Craig Wright withdrew the lawsuit against Vitalik Buterin
The infamous entrepreneur Craig Wright, who claims to be the creator of Bitcoin, Satoshi Nakamoto, and regularly file lawsuits against key representatives of the crypto industry, has closed the trial against the creator of Ethereum Vitalik Buterin.
In a dialogue with Decrypt reporters, Vitalik Buterin said that Craig Wright withdrew the suit for defending honor and dignity to a British court, which he filed after Vitalik’s comments at the Deconomy conference in Seoul in spring 2018.
Then Vitalik Buterin said the phrase: “Why was this fraudster allowed to speak at the conference?”, which was addressed to Wright. It is worth noting that Vitalik was one of the first not only to doubt the veracity of the statements of “the self-proclaimed Satoshi Nakamoto” but openly called him a fraudster.
In response to the phrase of the creator of Ethereum, the scandalous businessman decided to sue him for the protection of honor and dignity. Other famous personalities in the cryptocurrency industry that Wright decided to sue to include: Blockstream CEO Adam Beck, founder of Bitcoin.com, Roger Ver, What Bitcoin Did podcast lead Peter McCormack, and popular on the Hodlonaut Twitter community.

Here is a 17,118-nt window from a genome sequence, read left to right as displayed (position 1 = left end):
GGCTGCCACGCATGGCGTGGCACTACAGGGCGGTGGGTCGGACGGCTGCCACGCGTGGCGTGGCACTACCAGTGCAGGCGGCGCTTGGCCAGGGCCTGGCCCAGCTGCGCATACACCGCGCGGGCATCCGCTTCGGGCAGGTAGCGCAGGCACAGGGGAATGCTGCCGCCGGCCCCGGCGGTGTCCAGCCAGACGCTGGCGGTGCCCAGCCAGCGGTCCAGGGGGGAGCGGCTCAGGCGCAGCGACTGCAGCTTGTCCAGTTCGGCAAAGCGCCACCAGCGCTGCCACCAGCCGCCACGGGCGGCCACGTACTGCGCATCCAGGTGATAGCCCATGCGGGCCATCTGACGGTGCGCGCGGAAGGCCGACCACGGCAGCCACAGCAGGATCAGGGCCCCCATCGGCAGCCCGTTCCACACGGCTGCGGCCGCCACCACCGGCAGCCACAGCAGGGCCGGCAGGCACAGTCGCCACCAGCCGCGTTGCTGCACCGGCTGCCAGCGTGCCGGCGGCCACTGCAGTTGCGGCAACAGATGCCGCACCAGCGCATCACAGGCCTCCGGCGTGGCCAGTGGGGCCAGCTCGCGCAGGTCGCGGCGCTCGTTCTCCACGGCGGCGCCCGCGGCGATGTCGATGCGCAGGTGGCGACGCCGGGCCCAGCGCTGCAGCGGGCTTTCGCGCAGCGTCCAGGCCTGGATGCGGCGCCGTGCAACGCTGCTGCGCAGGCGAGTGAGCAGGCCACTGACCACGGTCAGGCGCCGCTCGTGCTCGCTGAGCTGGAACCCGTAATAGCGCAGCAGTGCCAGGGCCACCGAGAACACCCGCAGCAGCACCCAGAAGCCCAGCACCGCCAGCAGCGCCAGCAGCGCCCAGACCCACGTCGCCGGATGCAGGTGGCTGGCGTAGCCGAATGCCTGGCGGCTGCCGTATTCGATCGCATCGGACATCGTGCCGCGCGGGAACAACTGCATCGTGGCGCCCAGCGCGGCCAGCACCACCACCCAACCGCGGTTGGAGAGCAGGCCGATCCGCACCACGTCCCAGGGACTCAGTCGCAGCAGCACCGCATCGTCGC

As for Buterin, Craig Wright’s lawyers sent a letter to the founder of Ethereum urging them to publicly apologize and abandon their words. After Vitalik ignored these requests, the case went to court.
"He did actually file a case. In my / our case as far as I remember they just didn't follow up on the lawsuit and ultimately the deadline ran out” — commented Vitalik Buterin.
But the lawyers of the “injured” businessman think differently:
“We invited Vitalik to participate in a UK case seeking redress for his defamatory comments. He stood on his rights and declined to respond to our letter to him. As he would have known, that meant it was not going to be realistically possible to bring him into UK defamation proceedings, because of S.9 of the Defamation Act 2013”
The Defamation Act 2013 (c 26) is an Act of the Parliament of the United Kingdom, which reformed English defamation law on issues of the right to freedom of expression and the protection of reputation. It also comprised a response to perceptions that the law as it stood was giving rise to libel tourism and other inappropriate claims. — Wikipedia
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